The country’s largest electricity company is on alert for cyberattacks that aim to hamper the critical flow of power and is listening to U.S. intelligence agencies about potential threats, the Duke Energy Corp. executive heading electronic protection efforts said.
Duke Energy manages dams, nuclear power plants and other types of electricity-generating plants — three of the 16 types of infrastructure critical to American life that the U.S. is focused on protecting from criminal hackers and hostile governments. As the power supplier to more than 7 million customers in six Southeast and Midwest states, the utility’s computer systems are under constant attack, Duke Energy Executive Vice President A.R. Mullinax said.
Mullinax said he carries a U.S. government “secret” clearance that allows him to be briefed by the FBI and other security agencies about threats to the power grid that runs everything from corporate data networks to household refrigerators.
While power companies share information among themselves, the company’s Charlotte hometown also is one of dozens of cities with a chapter of InfraGard, a business partnership with the FBI to share information and prevent hostile acts.
“FBI is actually a great resource,” Mullinax said in an interview last week on the sidelines of a cybersecurity conference that included members of the FBI, Secret Service and Department of Homeland Security offering tips to business leaders. “They don’t necessarily share classified information with us, but they can say we’re seeing things that would cause you to take this action.”
About a dozen times in the last decade, sophisticated foreign hackers have gained enough remote access to control the operations networks that keep the lights on, top experts who spoke only on condition of anonymity due to the sensitive nature of the subject matter told The Associated Press. It’s believed businesses are hacked much more frequently than is reported and the secret is kept successfully.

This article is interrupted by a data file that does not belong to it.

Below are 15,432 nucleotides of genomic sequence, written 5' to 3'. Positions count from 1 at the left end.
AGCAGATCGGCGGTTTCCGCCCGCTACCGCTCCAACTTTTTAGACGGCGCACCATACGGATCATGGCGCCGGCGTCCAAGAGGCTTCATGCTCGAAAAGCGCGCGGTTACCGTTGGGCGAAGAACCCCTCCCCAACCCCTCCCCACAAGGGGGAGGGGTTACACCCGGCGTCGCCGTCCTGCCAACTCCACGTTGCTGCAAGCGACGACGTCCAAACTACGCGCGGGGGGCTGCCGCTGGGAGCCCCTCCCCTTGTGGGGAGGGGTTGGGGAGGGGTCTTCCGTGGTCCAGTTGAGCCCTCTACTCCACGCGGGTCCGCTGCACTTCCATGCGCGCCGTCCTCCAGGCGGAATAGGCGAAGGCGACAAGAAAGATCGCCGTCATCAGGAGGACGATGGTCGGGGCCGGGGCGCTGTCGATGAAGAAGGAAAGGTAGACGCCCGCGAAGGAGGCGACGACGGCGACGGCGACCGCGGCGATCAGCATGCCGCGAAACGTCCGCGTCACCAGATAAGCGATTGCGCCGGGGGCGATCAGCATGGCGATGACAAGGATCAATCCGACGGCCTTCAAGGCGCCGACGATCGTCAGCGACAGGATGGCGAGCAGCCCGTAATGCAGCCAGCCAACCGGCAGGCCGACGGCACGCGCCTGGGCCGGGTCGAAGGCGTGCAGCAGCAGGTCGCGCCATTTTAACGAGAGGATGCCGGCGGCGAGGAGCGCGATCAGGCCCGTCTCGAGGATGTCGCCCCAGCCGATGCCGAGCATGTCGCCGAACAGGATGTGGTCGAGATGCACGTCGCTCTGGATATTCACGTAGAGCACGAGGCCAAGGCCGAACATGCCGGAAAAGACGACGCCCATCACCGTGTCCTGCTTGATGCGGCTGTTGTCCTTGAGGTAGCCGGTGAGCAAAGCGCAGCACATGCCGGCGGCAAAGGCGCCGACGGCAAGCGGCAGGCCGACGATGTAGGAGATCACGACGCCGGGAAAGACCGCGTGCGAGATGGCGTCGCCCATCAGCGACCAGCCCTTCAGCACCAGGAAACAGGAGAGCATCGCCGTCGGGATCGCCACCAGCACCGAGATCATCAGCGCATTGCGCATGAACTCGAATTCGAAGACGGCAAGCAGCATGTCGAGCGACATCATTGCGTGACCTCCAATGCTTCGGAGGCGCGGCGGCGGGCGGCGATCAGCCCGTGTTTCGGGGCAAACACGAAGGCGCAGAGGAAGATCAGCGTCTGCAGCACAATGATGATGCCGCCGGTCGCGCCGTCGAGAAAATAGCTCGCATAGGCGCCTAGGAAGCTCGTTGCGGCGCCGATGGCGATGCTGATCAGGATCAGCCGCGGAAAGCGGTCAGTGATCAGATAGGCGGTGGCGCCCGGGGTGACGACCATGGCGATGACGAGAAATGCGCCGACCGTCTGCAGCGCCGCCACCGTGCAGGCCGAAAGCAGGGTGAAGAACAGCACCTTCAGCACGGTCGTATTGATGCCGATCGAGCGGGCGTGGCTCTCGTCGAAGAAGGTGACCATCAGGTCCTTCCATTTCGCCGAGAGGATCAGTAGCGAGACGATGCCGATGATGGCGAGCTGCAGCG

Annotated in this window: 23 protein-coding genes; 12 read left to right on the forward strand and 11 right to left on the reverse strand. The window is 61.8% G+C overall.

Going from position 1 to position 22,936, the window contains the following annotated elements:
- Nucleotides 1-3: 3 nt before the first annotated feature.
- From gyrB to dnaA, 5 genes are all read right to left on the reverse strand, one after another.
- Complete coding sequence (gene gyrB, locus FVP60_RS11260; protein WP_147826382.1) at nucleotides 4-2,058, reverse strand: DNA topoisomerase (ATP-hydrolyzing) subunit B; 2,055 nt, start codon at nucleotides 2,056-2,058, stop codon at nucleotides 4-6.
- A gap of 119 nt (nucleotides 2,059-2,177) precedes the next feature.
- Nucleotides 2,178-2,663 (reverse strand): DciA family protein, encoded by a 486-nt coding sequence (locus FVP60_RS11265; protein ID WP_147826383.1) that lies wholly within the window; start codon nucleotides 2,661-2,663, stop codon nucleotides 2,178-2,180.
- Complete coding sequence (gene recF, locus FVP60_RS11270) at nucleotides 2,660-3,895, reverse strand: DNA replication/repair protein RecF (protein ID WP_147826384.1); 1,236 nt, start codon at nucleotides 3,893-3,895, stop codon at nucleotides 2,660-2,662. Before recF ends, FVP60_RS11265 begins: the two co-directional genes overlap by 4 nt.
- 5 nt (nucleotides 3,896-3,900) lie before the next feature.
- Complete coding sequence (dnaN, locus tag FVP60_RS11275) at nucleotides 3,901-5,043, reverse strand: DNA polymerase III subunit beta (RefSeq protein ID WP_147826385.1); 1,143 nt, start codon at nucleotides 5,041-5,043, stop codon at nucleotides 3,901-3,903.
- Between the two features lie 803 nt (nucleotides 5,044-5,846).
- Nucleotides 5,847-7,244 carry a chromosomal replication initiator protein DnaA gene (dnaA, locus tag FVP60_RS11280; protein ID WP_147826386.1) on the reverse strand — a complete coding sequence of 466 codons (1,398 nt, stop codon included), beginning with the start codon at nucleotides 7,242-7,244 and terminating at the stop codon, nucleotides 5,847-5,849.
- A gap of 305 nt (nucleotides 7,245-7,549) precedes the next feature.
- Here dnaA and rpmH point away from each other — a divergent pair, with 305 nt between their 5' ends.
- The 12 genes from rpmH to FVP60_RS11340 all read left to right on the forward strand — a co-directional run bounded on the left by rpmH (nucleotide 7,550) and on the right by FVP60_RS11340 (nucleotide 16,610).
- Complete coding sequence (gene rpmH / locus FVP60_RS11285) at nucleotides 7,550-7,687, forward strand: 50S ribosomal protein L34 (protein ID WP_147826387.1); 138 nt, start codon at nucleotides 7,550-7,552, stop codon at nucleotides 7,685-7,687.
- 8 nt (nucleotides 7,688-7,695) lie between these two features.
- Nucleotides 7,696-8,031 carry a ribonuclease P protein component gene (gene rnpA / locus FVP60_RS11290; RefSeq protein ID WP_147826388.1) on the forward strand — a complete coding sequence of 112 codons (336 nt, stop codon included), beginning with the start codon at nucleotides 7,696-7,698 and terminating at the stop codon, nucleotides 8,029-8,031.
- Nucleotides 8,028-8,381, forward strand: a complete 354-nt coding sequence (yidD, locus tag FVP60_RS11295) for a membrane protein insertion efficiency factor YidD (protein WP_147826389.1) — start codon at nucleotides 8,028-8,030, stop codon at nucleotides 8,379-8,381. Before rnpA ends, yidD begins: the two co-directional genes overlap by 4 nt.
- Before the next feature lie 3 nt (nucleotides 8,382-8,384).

Utilities regulators in North Carolina and South Carolina haven’t required that electric utilities in their states improve preparedness against a cyberattack or set regulations on how much they should invest to keep online systems safe, officials said. But Duke Energy knows the stakes, Mullinax said.
“I don’t want to incite panic, but we’re very cognizant that the cyberthreats are real,” he said. “We’re constantly working to advance our network and how we ensure the integrity of our network.”
Information about how companies and the government respond to hacks is often protected and sometimes classified, making it hard to know how well power companies are defending against cyberattacks. Violation records kept by regional enforcement agencies are scrubbed of information identifying utilities and other users, owners, and operators of the grid.
There were more than 500 alleged violations of cybersecurity rules between mid-2008 and last month in the 16 Southern and Midwest states managed by Charlotte-based SERC Reliability Corp., which monitors electric-grid reliability standards. Most were judged to be minimal or moderate risks to the power grid, but more than a dozen were deemed serious.
One organization failed to keep up with software patches for most of its connected devices, and auditors found further shortcomings, a report said. The unnamed entity agreed in February to a $70,000 penalty while neither admitting nor denying a dozen cybersecurity violations, according to SERC documents.
Another organization failed to test cybersecurity controls before deploying them, according to a letter in which it agreed last December to pay $120,000 to settle 21 violations, SERC documents showed.
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